Depending on the jurisdiction, if a landlord terminates a tenancy, the landlord may be required to give the tenant a notice, commonly called a notice to quit or notice to vacate prior to instituting formal legal proceedings. This is true whether the termination is "for cause" (i.e., because the tenant has violated part of the rental agreement) or without cause (i.e., because the landlord has simply decided to terminate the tenancy).
If the termination is for cause, the tenant may have a short amount of time (perhaps from 3 to 10 days, or longer if the rental agreement provides a longer period) in which to correct the violation. Common causes for eviction include nonpayment of rent or a breach of the lease (such as keeping a pet when pets are not allowed). In some cases, depending on the laws of the particular jurisdiction, a landlord may post an unconditional quit notice, meaning the tenant can do nothing to correct the violation.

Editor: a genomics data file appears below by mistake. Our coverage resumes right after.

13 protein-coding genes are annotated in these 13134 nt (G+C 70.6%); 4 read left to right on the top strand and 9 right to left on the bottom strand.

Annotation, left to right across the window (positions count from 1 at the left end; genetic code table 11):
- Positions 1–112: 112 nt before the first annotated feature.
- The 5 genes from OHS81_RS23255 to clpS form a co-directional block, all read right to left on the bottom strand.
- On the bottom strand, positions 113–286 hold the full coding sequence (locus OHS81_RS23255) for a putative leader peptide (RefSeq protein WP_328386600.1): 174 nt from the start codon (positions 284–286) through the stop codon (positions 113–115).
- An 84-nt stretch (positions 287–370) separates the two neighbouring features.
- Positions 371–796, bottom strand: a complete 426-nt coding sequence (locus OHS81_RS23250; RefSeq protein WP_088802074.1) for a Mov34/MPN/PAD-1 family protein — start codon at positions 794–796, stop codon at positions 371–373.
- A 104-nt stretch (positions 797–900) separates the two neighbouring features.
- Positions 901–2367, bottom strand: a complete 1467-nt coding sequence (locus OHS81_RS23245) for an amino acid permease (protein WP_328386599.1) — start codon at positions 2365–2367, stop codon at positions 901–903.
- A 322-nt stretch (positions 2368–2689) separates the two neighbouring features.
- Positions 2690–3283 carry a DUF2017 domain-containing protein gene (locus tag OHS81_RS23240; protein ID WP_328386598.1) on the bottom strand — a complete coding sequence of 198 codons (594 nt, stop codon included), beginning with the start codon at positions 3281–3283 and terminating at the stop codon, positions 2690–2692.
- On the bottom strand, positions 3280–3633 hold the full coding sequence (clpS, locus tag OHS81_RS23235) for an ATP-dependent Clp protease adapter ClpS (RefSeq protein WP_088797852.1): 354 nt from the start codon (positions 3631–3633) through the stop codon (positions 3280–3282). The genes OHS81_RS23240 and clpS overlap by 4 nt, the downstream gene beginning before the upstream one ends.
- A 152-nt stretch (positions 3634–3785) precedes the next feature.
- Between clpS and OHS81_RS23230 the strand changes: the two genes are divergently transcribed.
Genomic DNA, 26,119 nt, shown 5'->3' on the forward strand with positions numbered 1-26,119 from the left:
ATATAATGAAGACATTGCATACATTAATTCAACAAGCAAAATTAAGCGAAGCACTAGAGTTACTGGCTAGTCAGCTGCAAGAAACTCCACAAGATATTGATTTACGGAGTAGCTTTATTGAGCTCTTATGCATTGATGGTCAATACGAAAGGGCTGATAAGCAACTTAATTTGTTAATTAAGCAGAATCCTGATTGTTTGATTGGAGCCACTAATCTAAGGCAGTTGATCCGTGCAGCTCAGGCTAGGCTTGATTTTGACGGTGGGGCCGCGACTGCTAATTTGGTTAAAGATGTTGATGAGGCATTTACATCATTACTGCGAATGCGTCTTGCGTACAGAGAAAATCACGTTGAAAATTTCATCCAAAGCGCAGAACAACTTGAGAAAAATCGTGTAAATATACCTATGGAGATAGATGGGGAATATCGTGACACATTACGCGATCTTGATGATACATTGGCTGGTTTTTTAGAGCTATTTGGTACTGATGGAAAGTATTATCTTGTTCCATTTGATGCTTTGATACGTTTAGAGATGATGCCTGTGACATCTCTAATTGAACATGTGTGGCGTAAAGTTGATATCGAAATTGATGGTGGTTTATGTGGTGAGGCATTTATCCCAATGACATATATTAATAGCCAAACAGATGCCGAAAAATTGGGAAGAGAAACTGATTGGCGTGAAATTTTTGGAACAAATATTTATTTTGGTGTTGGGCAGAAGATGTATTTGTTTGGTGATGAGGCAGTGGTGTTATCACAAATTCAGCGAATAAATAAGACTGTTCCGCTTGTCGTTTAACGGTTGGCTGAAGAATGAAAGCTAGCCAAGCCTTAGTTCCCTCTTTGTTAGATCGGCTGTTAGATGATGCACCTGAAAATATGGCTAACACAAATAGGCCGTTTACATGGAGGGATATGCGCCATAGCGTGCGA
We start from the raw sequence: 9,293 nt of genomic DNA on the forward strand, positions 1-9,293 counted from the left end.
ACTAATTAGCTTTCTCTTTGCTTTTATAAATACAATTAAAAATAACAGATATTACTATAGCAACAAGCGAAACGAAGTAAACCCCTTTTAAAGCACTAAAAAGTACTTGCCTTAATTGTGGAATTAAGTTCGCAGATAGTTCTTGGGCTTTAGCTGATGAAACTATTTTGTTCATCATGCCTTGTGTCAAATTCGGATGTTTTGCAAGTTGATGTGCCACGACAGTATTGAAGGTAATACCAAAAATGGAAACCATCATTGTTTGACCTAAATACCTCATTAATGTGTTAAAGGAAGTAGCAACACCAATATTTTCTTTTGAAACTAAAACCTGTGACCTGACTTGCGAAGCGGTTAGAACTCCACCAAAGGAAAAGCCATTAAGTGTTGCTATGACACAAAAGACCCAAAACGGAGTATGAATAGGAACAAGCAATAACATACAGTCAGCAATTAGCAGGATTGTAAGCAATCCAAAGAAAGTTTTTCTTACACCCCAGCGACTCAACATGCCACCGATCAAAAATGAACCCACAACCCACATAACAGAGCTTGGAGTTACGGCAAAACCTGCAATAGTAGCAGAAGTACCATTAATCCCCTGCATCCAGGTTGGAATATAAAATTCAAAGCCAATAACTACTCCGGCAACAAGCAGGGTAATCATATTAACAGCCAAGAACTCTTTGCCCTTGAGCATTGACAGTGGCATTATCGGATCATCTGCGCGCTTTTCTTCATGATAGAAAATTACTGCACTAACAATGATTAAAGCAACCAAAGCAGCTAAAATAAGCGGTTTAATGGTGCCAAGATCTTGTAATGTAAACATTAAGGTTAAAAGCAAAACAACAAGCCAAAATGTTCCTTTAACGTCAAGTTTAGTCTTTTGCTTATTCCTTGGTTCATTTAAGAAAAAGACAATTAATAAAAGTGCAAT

In some jurisdictions a landlord may terminate tenancy without cause if the tenancy is not for a specific length of time (such as a month-to-month tenancy), or if the lease has expired, and the tenant has not moved. In many jurisidictions, written notice of termination must be given (generally 1 to 3 months) before the landlord commences an eviction.